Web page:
Published on: 17th Feb, 2019

This week’s reads focus on tribal identity, the science behind junk food addiction, India’s new IT law, the two types of office workers, the lack of evidence for brain training and frugal living.

1. Long read: Tribal World – Group Identity is All
Author: Amy Chua
Source: Foreign Affairs (

25 years ago Samuel Huntington had taught those who read his controversial book “The Class of Civilisations and the Remaking of the World Order” that all of us are tribal people and will ultimately focus on looking after our own. All our education and our reading is merely a façade said the great intellectual (who like other great thinkers could not care less what people thought about him). Beneath the façade all of us have strong tribal instincts which extends to wanting to the downfall of other tribes.
Uber-successful American author, Amy Chua, expands on this point in her super piece in Foreign Affairs. She makes three distinct points:
a)      American politicians have for generations failed to understand this point around how tribal identity works. This failure has hobbled US foreign policy for generations. Irag, Afghanistan, Vietnam, etc are, according to Chua, debacles driven by American failure to understand the tribal politics of these countries. In Vietnam, for example, the Americans completely ignorant of the hatred the Vietnamese had for the Chinese who lived in Vietnam, who dominated 80% of the business interests in that country and to whom the Americans were giving business.
b)      Research conducted by psychologists show that children as young as four demonstrate these tribal instincts. So Jewish kids have little sympathy for Arab kids and vice versa. Research also shows that if kids don’t have such instincts, they can be very easily trained to harbour such instincts.
c)      As economic life in America polarises between the “haves” on the coast and the “have nots” everywhere else, the have nots are behaving exactly as you would expect a tribe under pressure to behave. They are electing someone who behaves like them – Trump – to lead them. They are ostracising the “have nots”. They are supporting measures to crush other tribes eg. immigrants.
Unless the elites in America wake up the tribal instincts that people display – in America and elsewhere – they will continue to suffer reverses at home and abroad.

2. Long read: The Extraordinary Science of Addictive Junk Food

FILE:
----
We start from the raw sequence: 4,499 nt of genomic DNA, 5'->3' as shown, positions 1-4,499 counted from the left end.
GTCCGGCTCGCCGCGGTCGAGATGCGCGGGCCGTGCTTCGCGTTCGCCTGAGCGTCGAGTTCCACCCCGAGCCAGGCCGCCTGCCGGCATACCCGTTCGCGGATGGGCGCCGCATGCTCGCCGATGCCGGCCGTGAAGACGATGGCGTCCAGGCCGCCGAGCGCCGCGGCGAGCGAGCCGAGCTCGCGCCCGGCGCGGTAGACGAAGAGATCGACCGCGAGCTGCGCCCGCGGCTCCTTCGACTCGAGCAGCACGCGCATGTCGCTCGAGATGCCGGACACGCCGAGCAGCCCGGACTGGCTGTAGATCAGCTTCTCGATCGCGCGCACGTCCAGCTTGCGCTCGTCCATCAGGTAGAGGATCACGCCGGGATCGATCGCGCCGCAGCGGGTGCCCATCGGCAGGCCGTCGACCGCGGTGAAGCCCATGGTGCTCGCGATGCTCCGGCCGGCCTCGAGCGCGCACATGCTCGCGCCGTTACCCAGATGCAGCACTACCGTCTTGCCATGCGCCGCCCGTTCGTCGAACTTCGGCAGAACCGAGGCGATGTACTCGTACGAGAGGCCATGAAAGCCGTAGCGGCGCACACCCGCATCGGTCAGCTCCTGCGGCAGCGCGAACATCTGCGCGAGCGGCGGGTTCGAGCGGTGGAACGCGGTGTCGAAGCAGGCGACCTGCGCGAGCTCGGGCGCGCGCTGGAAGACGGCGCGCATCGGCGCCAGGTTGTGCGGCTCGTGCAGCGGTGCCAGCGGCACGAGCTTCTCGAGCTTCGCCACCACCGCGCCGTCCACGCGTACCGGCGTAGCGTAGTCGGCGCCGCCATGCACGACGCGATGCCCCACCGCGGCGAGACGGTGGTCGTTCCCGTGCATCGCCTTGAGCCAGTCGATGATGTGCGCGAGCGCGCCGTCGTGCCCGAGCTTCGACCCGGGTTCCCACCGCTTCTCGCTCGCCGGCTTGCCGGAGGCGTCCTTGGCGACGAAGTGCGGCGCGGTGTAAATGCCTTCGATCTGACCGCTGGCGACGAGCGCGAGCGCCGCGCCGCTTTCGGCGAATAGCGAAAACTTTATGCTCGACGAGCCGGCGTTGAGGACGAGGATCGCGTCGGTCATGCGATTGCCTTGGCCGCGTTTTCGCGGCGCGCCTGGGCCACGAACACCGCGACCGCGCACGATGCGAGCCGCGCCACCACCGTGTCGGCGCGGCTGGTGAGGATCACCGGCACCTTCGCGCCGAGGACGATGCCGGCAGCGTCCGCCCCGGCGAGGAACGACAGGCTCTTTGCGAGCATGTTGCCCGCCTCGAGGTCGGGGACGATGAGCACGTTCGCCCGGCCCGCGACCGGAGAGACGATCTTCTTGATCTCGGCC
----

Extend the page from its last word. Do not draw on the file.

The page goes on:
Author: Michael Moss
Source: The New York Times (

A six year old article but a fascinating one nonetheless about the science that gets us addicted to junk food. Michael Moss who won the Pulitzer Prize in 2010 for his reporting on the meat industry, authored “Salt Sugar Fat: How the Food Giants Hooked Us”, a superb piece of investigative journalism, from which this article is adapted. Michael spent four years researching what was a conscious effort on part of the food industry using a combination of scientific experiments in laboratories to well thought through marketing campaigns to get people hooked on to junk food. “What follows is a series of small case studies of a handful of characters whose work then, and perspective now, sheds light on how the foods are created and sold to people who, while not powerless, are extremely vulnerable to the intensity of these companies’ industrial formulations and selling campaigns.”
“As a culture, we’ve become upset by the tobacco companies advertising to children, but we sit idly by while the food companies do the very same thing. And we could make a claim that the toll taken on the public health by a poor diet rivals that taken by tobacco….
…one in three adults is considered clinically obese, along with one in five kids, and 24 million Americans are afflicted by type 2 diabetes, often caused by poor diet, with another 79 million people having pre-diabetes. Even gout, a painful form of arthritis once known as “the rich man’s disease” for its associations with gluttony, now afflicts eight million Americans…
….In the process of product optimization, food engineers alter a litany of variables with the sole intent of finding the most perfect version (or versions) of a product. Ordinary consumers are paid to spend hours sitting in rooms where they touch, feel, sip, smell, swirl and taste whatever product is in question. Their opinions are dumped into a computer, and the data are sifted and sorted through a statistical method called conjoint analysis, which determines what features will be most attractive to consumers. Moskowitz likes to imagine that his computer is divided into silos, in which each of the attributes is stacked. But it’s not simply a matter of comparing Color 23 with Color 24. In the most complicated projects, Color 23 must be combined with Syrup 11 and Packaging 6, and on and on, in seemingly infinite combinations. Even for jobs in which the only concern is taste and the variables are limited to the ingredients, endless charts and graphs will come spewing out of Moskowitz’s computer. “The mathematical model maps out the ingredients to the sensory perceptions these ingredients create,” he told me, “so I can just dial a new product. This is the engineering approach.”
“There’s no moral issue for me,” he said. “I did the best science I could. I was struggling to survive and didn’t have the luxury of being a moral creature. As a researcher, I was ahead of my time.”
Sometimes innovations within the food industry happen in the lab, with scientists dialing in specific ingredients to achieve the greatest allure. And sometimes, as in the case of Oscar Mayer’s bologna crisis, the innovation involves putting old products in new packages. ..
….The prevailing attitude among the company’s food managers — through the 1990s, at least, before obesity became a more pressing concern — was one of supply and demand. “People could point to these things and say, ‘They’ve got too much sugar, they’ve got too much salt,’ ” Bible said. “Well, that’s what the consumer wants, and we’re not putting a gun to their head to eat it. That’s what they want. If we give them less, they’ll buy less, and the competitor will get our market. So you’re sort of trapped.”